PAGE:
We should have better regulated the banks and ignored the siren voices in the Conservative Party calling for ever greater liberalisation in that sector. But whatever shortcomings there were in financial regulation this should not allow the bankers off the hook - it was their actions which caused the crash and subsequent downturn across the global economy.
It is absurd for Government ministers to continue to argue otherwise.
We don’t dispute the need to get the public finances back into balance. But the downturn provided them with the perfect excuse to impose the most extreme deficit reduction programme ever embarked upon by a
Western country at this point in its recovery. So they pursued their ideological goal, reducing what government does across the board, from supporting businesses to investing in our public services. This has choked off demand and caused a double dip recession with record levels of unemployment.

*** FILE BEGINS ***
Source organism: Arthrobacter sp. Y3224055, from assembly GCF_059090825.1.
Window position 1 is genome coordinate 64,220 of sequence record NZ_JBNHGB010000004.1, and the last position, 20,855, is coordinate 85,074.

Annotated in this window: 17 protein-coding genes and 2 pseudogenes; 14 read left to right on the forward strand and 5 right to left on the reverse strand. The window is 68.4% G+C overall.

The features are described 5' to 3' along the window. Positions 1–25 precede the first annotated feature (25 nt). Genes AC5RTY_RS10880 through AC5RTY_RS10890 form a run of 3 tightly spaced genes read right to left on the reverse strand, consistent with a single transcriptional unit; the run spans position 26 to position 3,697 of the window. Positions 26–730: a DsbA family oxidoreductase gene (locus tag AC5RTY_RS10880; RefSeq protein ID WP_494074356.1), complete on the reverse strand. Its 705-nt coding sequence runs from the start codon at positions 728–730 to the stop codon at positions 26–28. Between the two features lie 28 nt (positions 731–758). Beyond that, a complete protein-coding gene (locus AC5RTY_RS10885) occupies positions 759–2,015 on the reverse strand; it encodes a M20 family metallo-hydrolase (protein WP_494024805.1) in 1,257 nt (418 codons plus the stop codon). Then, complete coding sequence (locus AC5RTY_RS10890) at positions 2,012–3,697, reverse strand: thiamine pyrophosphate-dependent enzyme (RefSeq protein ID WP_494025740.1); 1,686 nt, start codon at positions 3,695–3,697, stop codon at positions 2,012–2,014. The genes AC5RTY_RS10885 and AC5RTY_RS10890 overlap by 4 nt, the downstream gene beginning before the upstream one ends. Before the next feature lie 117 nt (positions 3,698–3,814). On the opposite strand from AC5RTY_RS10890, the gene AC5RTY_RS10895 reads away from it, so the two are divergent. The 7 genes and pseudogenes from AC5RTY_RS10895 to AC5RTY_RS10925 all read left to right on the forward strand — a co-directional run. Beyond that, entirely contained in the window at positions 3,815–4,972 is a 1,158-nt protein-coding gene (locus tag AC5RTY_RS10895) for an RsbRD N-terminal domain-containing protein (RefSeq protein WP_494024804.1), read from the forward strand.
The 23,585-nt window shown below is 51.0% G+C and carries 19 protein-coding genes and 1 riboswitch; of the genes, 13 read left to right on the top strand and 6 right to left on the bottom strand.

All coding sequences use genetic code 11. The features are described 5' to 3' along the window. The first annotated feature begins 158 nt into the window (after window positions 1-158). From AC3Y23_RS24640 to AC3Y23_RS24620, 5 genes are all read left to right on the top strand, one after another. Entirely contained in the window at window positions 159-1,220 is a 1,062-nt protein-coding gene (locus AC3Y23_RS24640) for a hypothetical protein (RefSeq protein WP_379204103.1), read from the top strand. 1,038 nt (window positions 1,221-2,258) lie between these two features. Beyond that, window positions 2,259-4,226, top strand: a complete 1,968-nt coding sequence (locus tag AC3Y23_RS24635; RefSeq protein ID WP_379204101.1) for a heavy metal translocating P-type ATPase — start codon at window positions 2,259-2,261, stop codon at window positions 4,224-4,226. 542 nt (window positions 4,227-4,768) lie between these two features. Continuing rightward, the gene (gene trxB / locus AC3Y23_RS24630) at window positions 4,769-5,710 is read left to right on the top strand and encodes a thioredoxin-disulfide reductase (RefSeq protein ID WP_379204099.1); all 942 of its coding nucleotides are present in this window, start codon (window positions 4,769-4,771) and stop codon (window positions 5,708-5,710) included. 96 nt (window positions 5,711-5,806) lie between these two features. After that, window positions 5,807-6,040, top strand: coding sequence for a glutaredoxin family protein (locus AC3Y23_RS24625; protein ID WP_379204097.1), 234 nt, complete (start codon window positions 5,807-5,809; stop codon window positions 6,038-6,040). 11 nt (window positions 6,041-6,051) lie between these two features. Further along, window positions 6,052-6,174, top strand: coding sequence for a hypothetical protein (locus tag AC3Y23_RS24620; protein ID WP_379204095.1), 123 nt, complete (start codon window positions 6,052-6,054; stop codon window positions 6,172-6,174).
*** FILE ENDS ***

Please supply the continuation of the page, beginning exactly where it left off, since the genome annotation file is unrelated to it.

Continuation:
Next, deregulation and letting the market rip has been promoted by this government as the cure to all the nation’s economic ills.
So the Government’s much trumpeted red tape challenge and the one-in-one out regulation scheme were hailed as the big answer to our economic problems.
I do not deny that regulation can be a nuisance to business and reducing unnecessary or out-of-date regulations should always be an aim of government. But whilst some regulations may be viewed as obstructive, some are welcomed by business because good regulation underpins fair markets. For example, insurgent new and young companies seeking to break into new markets dominated by established players appreciate the benefits of a good competition regime.